Perhaps a less fit, less healthy food-culture is just our social and evolutionary destiny – our Manifat Destiny.  And the white elephant in the room might actually be 300 million white elephants, each wondering what went wrong, and why everyone else is so heavy – and what time the drive-thru on the way home from work closes.

Homo-big-gulpus…

Advancement: It Seemed Like A Good Idea At The Time

Modernity is a playground for the unintended consequences of our advanced food system.  Billions of people have contributed to the advancements of our food culture in the past 10,000 years, and billions more have been its victim.  Hunters, gatherers, herders, farmers, and then scientists, engineers, transportation specialists, nutritionists, and consumers have all played a part in paving the road on which we now roll.  We have all benefitted and suffered from these advancements, as we will continue to benefit and suffer from them.

Seemed like a good idea at the time. I mean to us, not to them…

Despite that, this is where we are in our food culture, there is an increasing prejudice from a few toward the many who consume highly processed foods, as well those who have helped to create these products.  I am reminded of my father who wants to move to a new assisted living center; one with fewer old people in it.  That scenario seems both contrarian, and prejudiced.

There are now volumes of books available distilling all the political and economic reasons – the contributing factors of how our food system has evolved into its current state.  Yet there is little credence given to the concept that; it all might have seemed like a good idea at the time…  Be it Diet Coke, Snack Well cookies, or single-serving ravioli in a can, we have often embraced these advancements at their introduction, as meeting the needs of changing human, social, and economic conditions.  But we learn and quickly forget, again and again, that from such good ideas, sometimes comes a whole lot of not-so-good.  It seems the unintended consequences of advancement, might tend to stifle…   advancement?  Or, humanity itself is God’s own Ponzi scheme.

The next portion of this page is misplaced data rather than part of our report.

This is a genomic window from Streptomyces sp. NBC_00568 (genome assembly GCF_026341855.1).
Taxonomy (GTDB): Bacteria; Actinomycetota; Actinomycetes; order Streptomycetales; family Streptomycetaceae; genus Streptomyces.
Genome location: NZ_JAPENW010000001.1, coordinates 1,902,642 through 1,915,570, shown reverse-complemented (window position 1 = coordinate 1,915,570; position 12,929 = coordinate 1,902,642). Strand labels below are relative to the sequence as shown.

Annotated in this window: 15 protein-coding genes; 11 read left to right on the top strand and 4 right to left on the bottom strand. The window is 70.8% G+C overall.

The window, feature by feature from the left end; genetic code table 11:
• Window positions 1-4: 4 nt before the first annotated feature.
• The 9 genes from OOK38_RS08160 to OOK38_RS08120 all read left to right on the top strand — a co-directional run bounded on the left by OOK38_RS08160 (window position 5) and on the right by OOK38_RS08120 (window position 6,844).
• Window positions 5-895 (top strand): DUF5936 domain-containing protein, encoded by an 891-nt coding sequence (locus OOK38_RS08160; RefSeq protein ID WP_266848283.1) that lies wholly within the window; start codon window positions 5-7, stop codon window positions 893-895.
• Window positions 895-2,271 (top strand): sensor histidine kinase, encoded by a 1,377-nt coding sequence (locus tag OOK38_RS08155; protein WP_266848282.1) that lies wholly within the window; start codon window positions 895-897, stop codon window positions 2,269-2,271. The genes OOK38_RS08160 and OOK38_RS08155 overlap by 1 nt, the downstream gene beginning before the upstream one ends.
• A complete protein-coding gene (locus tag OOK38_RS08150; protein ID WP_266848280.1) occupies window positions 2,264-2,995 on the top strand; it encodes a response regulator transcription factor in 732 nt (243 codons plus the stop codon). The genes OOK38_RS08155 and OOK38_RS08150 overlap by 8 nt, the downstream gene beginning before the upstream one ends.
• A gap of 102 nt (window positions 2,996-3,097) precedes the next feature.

Concepts And Realism

Though the notion of turning back our food system one hundred years seems like an enticing idea on the surface (to me it is a supreme idea), what Mr. Pollan and others like him amay not be accounting for is a lack of willingness on the part of many people to make those necessary changes – individuals and leaders alike.  That is, people can be informed of what needs to be changed and of how those changes can help us, but history shows we’re not very good listeners.  Our best shot at success with the food system may just be to keep on pumping those extra B vitamins into those Ho-Ho’s, and to keep trying to perfect protein infused Gummy Bears and pork rinds.

History offers us few good examples of us reversing strong social and technical trends.  We may abandon some social and technical trends in favor of others once we realize they are not working well for us, but we tend to not reverse anything.  Humans are more the walking away type.  It is frequently proven that the next positive advancement in the food system is just as laden with unintended consequences as the advancement we had just abandoned.  It’s official; I have no answers, only questions, and a heart full of concern.  Be well.  rc

I end this diatribe with 2 questions from which I would appreciate your responses to:

1)      Do you believe that our food system will truly be in a better state in 10 years than it is today?

2)      Will this column affect how you think about our food system?

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Please check back in 2 weeks to see what happens when I push the “stop” button on the blender in my head…

Child In The Window

Nothing to do with fitness this week.  Enjoy a few thoughts from my personal journal.  Please check back in two weeks.  Perhaps then I will have something to say about fitness.